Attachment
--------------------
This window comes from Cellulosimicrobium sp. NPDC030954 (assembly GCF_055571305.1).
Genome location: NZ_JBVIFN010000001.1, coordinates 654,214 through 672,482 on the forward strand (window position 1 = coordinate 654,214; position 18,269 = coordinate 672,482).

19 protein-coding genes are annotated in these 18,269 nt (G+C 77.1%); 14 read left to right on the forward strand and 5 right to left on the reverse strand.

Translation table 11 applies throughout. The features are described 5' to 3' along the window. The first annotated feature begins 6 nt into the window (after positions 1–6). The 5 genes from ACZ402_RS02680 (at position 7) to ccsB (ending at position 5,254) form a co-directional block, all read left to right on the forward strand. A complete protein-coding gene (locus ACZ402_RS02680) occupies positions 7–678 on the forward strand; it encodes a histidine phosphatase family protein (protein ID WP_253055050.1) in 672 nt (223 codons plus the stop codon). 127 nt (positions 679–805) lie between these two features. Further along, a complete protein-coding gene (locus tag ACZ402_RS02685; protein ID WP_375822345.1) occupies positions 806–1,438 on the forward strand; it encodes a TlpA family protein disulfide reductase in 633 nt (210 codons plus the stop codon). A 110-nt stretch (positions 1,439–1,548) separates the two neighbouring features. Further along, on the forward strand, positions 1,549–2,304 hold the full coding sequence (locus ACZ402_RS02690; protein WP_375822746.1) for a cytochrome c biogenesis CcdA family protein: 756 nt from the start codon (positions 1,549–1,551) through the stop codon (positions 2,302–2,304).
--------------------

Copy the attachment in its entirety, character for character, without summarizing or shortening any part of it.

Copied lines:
This window comes from Cellulosimicrobium sp. NPDC030954 (assembly GCF_055571305.1).
Genome location: NZ_JBVIFN010000001.1, coordinates 654,214 through 672,482 on the forward strand (window position 1 = coordinate 654,214; position 18,269 = coordinate 672,482).

19 protein-coding genes are annotated in these 18,269 nt (G+C 77.1%); 14 read left to right on the forward strand and 5 right to left on the reverse strand.

Translation table 11 applies throughout. The features are described 5' to 3' along the window. The first annotated feature begins 6 nt into the window (after positions 1–6). The 5 genes from ACZ402_RS02680 (at position 7) to ccsB (ending at position 5,254) form a co-directional block, all read left to right on the forward strand. A complete protein-coding gene (locus ACZ402_RS02680) occupies positions 7–678 on the forward strand; it encodes a histidine phosphatase family protein (protein ID WP_253055050.1) in 672 nt (223 codons plus the stop codon). 127 nt (positions 679–805) lie between these two features. Further along, a complete protein-coding gene (locus tag ACZ402_RS02685; protein ID WP_375822345.1) occupies positions 806–1,438 on the forward strand; it encodes a TlpA family protein disulfide reductase in 633 nt (210 codons plus the stop codon). A 110-nt stretch (positions 1,439–1,548) separates the two neighbouring features. Further along, on the forward strand, positions 1,549–2,304 hold the full coding sequence (locus ACZ402_RS02690; protein WP_375822746.1) for a cytochrome c biogenesis CcdA family protein: 756 nt from the start codon (positions 1,549–1,551) through the stop codon (positions 2,302–2,304).